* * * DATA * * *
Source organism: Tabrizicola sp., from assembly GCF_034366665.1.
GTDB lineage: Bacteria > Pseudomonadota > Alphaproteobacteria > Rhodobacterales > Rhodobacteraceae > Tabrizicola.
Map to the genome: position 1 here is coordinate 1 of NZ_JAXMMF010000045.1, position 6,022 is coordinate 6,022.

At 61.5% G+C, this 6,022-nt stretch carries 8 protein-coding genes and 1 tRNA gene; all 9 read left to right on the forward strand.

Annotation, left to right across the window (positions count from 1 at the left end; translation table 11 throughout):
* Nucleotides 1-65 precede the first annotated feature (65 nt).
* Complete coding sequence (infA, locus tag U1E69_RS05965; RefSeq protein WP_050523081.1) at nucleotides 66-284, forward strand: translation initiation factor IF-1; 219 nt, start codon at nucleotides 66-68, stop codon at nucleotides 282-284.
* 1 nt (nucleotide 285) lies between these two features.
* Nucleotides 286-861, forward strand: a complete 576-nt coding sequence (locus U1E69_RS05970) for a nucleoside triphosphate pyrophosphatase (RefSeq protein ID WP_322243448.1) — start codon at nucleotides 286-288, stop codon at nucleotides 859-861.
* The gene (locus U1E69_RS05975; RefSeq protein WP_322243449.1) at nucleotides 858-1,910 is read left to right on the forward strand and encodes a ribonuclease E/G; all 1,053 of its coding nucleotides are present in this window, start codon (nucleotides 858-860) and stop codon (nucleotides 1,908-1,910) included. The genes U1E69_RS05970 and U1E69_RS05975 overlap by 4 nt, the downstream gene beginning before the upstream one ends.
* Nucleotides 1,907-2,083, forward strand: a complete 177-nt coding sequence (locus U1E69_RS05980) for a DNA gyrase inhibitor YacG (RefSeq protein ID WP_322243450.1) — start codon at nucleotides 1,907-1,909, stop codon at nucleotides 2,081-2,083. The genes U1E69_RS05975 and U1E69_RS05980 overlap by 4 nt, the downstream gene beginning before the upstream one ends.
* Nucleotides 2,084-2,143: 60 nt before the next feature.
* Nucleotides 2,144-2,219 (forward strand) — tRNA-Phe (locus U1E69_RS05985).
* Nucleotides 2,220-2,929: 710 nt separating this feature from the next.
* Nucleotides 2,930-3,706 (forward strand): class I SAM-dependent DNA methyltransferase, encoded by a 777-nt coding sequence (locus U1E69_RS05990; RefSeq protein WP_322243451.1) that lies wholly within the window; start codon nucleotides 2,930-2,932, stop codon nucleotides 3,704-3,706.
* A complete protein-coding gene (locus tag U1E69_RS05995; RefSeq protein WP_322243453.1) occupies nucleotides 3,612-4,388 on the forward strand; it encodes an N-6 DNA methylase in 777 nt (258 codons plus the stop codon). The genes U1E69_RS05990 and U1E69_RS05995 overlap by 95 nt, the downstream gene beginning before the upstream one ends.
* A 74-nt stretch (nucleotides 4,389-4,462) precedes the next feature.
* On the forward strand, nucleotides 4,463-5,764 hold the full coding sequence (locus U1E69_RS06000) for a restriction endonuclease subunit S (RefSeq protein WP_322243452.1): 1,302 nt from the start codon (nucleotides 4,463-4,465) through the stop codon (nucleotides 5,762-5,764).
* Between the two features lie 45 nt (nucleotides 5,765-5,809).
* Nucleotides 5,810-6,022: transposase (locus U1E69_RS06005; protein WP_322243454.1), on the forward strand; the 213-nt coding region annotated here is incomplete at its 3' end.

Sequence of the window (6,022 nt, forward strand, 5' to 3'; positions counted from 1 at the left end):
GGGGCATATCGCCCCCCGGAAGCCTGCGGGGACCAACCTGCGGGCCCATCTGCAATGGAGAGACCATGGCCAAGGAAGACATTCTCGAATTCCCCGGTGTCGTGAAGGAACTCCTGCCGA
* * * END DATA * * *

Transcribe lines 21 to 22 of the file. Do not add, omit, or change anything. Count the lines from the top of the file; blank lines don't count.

Sequence of the window (6,022 nt, forward strand, 5' to 3'; positions counted from 1 at the left end):
GGGGCATATCGCCCCCCGGAAGCCTGCGGGGACCAACCTGCGGGCCCATCTGCAATGGAGAGACCATGGCCAAGGAAGACATTCTCGAATTCCCCGGTGTCGTGAAGGAACTCCTGCCGA